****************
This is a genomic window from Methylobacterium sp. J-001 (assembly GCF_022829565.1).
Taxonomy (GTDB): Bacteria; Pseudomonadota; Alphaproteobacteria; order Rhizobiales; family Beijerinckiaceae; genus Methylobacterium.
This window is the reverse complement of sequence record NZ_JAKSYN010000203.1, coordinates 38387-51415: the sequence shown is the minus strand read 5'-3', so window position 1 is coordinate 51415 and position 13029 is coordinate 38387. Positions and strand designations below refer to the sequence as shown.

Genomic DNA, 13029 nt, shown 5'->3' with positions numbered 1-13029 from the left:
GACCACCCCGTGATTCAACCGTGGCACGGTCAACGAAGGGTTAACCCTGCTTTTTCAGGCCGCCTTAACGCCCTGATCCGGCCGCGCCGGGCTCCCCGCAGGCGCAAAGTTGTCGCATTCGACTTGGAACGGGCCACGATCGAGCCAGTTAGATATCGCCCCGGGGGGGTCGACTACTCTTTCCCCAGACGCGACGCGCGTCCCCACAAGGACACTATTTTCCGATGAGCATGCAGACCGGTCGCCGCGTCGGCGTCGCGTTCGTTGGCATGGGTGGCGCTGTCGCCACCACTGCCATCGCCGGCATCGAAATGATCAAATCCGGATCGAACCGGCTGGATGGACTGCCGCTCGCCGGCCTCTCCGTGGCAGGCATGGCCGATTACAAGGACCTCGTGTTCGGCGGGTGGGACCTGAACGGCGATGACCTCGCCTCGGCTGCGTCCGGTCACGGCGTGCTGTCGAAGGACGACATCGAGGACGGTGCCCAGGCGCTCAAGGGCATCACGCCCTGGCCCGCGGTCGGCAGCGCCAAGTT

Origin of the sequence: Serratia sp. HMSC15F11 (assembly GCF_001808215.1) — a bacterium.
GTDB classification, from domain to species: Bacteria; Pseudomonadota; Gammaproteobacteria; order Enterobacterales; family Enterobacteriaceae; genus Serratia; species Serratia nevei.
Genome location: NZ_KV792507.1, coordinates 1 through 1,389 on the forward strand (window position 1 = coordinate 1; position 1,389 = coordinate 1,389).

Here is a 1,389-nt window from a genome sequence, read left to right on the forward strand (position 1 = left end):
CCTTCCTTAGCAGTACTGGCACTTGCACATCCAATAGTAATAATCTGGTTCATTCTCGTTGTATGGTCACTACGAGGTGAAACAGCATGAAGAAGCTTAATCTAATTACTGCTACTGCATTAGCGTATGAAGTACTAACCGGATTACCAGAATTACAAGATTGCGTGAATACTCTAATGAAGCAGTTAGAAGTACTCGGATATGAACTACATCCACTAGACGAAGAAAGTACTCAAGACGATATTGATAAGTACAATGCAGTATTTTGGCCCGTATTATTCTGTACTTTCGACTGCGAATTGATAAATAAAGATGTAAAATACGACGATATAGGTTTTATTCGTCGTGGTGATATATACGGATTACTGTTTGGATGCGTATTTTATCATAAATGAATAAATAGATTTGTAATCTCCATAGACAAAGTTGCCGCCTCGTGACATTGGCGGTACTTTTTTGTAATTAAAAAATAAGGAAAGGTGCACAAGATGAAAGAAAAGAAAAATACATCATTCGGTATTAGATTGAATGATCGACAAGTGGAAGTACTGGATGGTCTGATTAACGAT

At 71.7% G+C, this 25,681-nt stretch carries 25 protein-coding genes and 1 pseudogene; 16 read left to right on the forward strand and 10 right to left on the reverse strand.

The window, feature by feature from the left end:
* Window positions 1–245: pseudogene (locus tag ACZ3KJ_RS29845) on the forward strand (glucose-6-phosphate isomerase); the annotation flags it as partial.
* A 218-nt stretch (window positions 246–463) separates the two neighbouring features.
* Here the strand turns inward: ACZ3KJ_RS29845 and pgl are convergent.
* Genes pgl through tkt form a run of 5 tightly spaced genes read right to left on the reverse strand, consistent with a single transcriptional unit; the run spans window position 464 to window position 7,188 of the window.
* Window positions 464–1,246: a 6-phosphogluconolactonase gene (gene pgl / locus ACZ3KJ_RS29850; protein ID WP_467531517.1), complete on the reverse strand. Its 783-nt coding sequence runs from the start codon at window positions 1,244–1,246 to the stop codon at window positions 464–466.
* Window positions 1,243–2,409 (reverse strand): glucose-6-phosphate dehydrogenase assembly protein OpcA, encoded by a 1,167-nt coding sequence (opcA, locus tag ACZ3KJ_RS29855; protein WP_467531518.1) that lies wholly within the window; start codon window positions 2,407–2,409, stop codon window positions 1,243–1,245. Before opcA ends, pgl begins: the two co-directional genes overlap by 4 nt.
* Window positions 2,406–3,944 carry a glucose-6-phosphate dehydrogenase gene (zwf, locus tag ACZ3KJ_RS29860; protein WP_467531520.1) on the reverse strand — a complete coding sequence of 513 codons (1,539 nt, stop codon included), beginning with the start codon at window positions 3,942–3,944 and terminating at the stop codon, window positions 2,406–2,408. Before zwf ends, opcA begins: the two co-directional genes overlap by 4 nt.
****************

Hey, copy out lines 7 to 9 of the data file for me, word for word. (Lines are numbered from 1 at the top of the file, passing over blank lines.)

GTDB classification, from domain to species: Bacteria; Pseudomonadota; Gammaproteobacteria; order Enterobacterales; family Enterobacteriaceae; genus Serratia; species Serratia nevei.
Genome location: NZ_KV792507.1, coordinates 1 through 1,389 on the forward strand (window position 1 = coordinate 1; position 1,389 = coordinate 1,389).

Here is a 1,389-nt window from a genome sequence, read left to right on the forward strand (position 1 = left end):